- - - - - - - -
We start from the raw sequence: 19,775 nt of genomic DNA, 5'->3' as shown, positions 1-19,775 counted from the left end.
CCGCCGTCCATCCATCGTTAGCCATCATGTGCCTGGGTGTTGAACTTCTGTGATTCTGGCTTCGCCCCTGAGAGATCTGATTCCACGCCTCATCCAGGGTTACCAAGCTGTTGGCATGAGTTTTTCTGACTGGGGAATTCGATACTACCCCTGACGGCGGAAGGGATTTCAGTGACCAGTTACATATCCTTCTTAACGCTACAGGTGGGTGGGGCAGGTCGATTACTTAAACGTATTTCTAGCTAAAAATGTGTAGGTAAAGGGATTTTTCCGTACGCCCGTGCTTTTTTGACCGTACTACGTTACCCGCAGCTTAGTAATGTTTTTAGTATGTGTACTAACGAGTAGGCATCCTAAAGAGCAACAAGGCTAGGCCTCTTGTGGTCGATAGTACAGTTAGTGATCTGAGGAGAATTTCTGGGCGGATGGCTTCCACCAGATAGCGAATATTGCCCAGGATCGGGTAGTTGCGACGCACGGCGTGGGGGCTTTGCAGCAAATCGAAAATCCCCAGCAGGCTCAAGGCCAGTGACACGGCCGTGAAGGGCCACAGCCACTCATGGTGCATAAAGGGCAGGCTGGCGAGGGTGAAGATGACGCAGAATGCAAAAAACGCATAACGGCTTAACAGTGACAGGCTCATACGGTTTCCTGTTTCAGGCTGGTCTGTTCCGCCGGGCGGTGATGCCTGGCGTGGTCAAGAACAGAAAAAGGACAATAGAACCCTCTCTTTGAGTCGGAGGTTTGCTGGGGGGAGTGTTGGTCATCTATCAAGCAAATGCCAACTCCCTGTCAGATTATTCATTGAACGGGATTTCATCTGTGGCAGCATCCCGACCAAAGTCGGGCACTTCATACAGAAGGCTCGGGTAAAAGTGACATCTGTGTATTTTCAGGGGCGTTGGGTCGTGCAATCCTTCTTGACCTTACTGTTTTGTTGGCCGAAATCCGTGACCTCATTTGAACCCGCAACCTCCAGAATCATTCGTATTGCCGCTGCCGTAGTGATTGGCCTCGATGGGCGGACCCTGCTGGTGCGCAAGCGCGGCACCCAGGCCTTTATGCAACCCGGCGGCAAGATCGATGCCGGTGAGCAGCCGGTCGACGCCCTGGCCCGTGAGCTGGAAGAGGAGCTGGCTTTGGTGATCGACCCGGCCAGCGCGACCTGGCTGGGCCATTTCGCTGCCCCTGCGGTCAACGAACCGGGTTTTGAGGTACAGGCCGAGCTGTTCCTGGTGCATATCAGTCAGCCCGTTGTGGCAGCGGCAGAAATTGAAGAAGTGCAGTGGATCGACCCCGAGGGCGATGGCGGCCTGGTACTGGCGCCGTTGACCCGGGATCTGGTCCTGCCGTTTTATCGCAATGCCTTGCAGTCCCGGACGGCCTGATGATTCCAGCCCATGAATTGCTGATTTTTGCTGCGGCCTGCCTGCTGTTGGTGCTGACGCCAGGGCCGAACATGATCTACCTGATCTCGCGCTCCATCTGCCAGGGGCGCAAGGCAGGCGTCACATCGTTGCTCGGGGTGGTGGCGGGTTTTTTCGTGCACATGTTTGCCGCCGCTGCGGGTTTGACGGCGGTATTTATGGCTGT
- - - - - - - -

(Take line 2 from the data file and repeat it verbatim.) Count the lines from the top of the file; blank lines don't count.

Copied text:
CCGCCGTCCATCCATCGTTAGCCATCATGTGCCTGGGTGTTGAACTTCTGTGATTCTGGCTTCGCCCCTGAGAGATCTGATTCCACGCCTCATCCAGGGTTACCAAGCTGTTGGCATGAGTTTTTCTGACTGGGGAATTCGATACTACCCCTGACGGCGGAAGGGATTTCAGTGACCAGTTACATATCCTTCTTAACGCTACAGGTGGGTGGGGCAGGTCGATTACTTAAACGTATTTCTAGCTAAAAATGTGTAGGTAAAGGGATTTTTCCGTACGCCCGTGCTTTTTTGACCGTACTACGTTACCCGCAGCTTAGTAATGTTTTTAGTATGTGTACTAACGAGTAGGCATCCTAAAGAGCAACAAGGCTAGGCCTCTTGTGGTCGATAGTACAGTTAGTGATCTGAGGAGAATTTCTGGGCGGATGGCTTCCACCAGATAGCGAATATTGCCCAGGATCGGGTAGTTGCGACGCACGGCGTGGGGGCTTTGCAGCAAATCGAAAATCCCCAGCAGGCTCAAGGCCAGTGACACGGCCGTGAAGGGCCACAGCCACTCATGGTGCATAAAGGGCAGGCTGGCGAGGGTGAAGATGACGCAGAATGCAAAAAACGCATAACGGCTTAACAGTGACAGGCTCATACGGTTTCCTGTTTCAGGCTGGTCTGTTCCGCCGGGCGGTGATGCCTGGCGTGGTCAAGAACAGAAAAAGGACAATAGAACCCTCTCTTTGAGTCGGAGGTTTGCTGGGGGGAGTGTTGGTCATCTATCAAGCAAATGCCAACTCCCTGTCAGATTATTCATTGAACGGGATTTCATCTGTGGCAGCATCCCGACCAAAGTCGGGCACTTCATACAGAAGGCTCGGGTAAAAGTGACATCTGTGTATTTTCAGGGGCGTTGGGTCGTGCAATCCTTCTTGACCTTACTGTTTTGTTGGCCGAAATCCGTGACCTCATTTGAACCCGCAACCTCCAGAATCATTCGTATTGCCGCTGCCGTAGTGATTGGCCTCGATGGGCGGACCCTGCTGGTGCGCAAGCGCGGCACCCAGGCCTTTATGCAACCCGGCGGCAAGATCGATGCCGGTGAGCAGCCGGTCGACGCCCTGGCCCGTGAGCTGGAAGAGGAGCTGGCTTTGGTGATCGACCCGGCCAGCGCGACCTGGCTGGGCCATTTCGCTGCCCCTGCGGTCAACGAACCGGGTTTTGAGGTACAGGCCGAGCTGTTCCTGGTGCATATCAGTCAGCCCGTTGTGGCAGCGGCAGAAATTGAAGAAGTGCAGTGGATCGACCCCGAGGGCGATGGCGGCCTGGTACTGGCGCCGTTGACCCGGGATCTGGTCCTGCCGTTTTATCGCAATGCCTTGCAGTCCCGGACGGCCTGATGATTCCAGCCCATGAATTGCTGATTTTTGCTGCGGCCTGCCTGCTGTTGGTGCTGACGCCAGGGCCGAACATGATCTACCTGATCTCGCGCTCCATCTGCCAGGGGCGCAAGGCAGGCGTCACATCGTTGCTCGGGGTGGTGGCGGGTTTTTTCGTGCACATGTTTGCCGCCGCTGCGGGTTTGACGGCGGTATTTATGGCTGT